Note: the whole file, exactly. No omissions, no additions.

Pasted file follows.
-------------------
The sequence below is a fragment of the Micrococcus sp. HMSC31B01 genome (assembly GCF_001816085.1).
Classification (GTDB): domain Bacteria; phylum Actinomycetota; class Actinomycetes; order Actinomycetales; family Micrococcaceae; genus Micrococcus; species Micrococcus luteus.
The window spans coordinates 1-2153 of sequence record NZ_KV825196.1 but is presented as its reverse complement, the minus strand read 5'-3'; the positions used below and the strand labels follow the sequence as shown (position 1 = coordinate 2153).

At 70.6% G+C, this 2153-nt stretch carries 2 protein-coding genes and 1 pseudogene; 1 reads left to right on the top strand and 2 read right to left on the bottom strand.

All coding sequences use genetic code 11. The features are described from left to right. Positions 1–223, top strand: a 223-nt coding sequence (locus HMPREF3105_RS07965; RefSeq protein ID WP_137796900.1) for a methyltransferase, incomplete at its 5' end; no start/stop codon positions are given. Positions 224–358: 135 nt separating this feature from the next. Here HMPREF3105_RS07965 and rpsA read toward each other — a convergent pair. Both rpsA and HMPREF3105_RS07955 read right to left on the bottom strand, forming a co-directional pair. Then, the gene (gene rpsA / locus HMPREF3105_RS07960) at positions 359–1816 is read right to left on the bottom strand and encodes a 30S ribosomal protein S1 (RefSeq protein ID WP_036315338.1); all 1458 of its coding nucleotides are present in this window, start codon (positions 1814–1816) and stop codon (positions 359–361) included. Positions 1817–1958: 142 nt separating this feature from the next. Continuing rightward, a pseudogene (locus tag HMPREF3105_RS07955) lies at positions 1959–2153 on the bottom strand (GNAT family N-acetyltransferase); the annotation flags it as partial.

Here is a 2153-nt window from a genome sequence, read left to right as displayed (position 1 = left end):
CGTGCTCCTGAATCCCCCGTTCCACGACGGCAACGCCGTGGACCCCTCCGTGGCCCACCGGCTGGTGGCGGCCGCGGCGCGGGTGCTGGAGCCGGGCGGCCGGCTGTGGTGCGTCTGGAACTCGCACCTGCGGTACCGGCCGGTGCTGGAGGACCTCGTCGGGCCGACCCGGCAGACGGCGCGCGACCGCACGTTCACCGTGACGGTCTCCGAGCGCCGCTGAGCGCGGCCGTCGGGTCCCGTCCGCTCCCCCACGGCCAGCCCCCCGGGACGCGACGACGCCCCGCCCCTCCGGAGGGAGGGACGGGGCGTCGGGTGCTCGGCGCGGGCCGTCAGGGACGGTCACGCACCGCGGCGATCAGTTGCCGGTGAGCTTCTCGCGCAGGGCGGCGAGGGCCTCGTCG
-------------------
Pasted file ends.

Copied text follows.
The sequence below is a fragment of the Micrococcus sp. HMSC31B01 genome (assembly GCF_001816085.1).
Classification (GTDB): domain Bacteria; phylum Actinomycetota; class Actinomycetes; order Actinomycetales; family Micrococcaceae; genus Micrococcus; species Micrococcus luteus.
The window spans coordinates 1-2153 of sequence record NZ_KV825196.1 but is presented as its reverse complement, the minus strand read 5'-3'; the positions used below and the strand labels follow the sequence as shown (position 1 = coordinate 2153).

At 70.6% G+C, this 2153-nt stretch carries 2 protein-coding genes and 1 pseudogene; 1 reads left to right on the top strand and 2 read right to left on the bottom strand.

All coding sequences use genetic code 11. The features are described from left to right. Positions 1–223, top strand: a 223-nt coding sequence (locus HMPREF3105_RS07965; RefSeq protein ID WP_137796900.1) for a methyltransferase, incomplete at its 5' end; no start/stop codon positions are given. Positions 224–358: 135 nt separating this feature from the next. Here HMPREF3105_RS07965 and rpsA read toward each other — a convergent pair. Both rpsA and HMPREF3105_RS07955 read right to left on the bottom strand, forming a co-directional pair. Then, the gene (gene rpsA / locus HMPREF3105_RS07960) at positions 359–1816 is read right to left on the bottom strand and encodes a 30S ribosomal protein S1 (RefSeq protein ID WP_036315338.1); all 1458 of its coding nucleotides are present in this window, start codon (positions 1814–1816) and stop codon (positions 359–361) included. Positions 1817–1958: 142 nt separating this feature from the next. Continuing rightward, a pseudogene (locus tag HMPREF3105_RS07955) lies at positions 1959–2153 on the bottom strand (GNAT family N-acetyltransferase); the annotation flags it as partial.

Here is a 2153-nt window from a genome sequence, read left to right as displayed (position 1 = left end):
CGTGCTCCTGAATCCCCCGTTCCACGACGGCAACGCCGTGGACCCCTCCGTGGCCCACCGGCTGGTGGCGGCCGCGGCGCGGGTGCTGGAGCCGGGCGGCCGGCTGTGGTGCGTCTGGAACTCGCACCTGCGGTACCGGCCGGTGCTGGAGGACCTCGTCGGGCCGACCCGGCAGACGGCGCGCGACCGCACGTTCACCGTGACGGTCTCCGAGCGCCGCTGAGCGCGGCCGTCGGGTCCCGTCCGCTCCCCCACGGCCAGCCCCCCGGGACGCGACGACGCCCCGCCCCTCCGGAGGGAGGGACGGGGCGTCGGGTGCTCGGCGCGGGCCGTCAGGGACGGTCACGCACCGCGGCGATCAGTTGCCGGTGAGCTTCTCGCGCAGGGCGGCGAGGGCCTCGTCG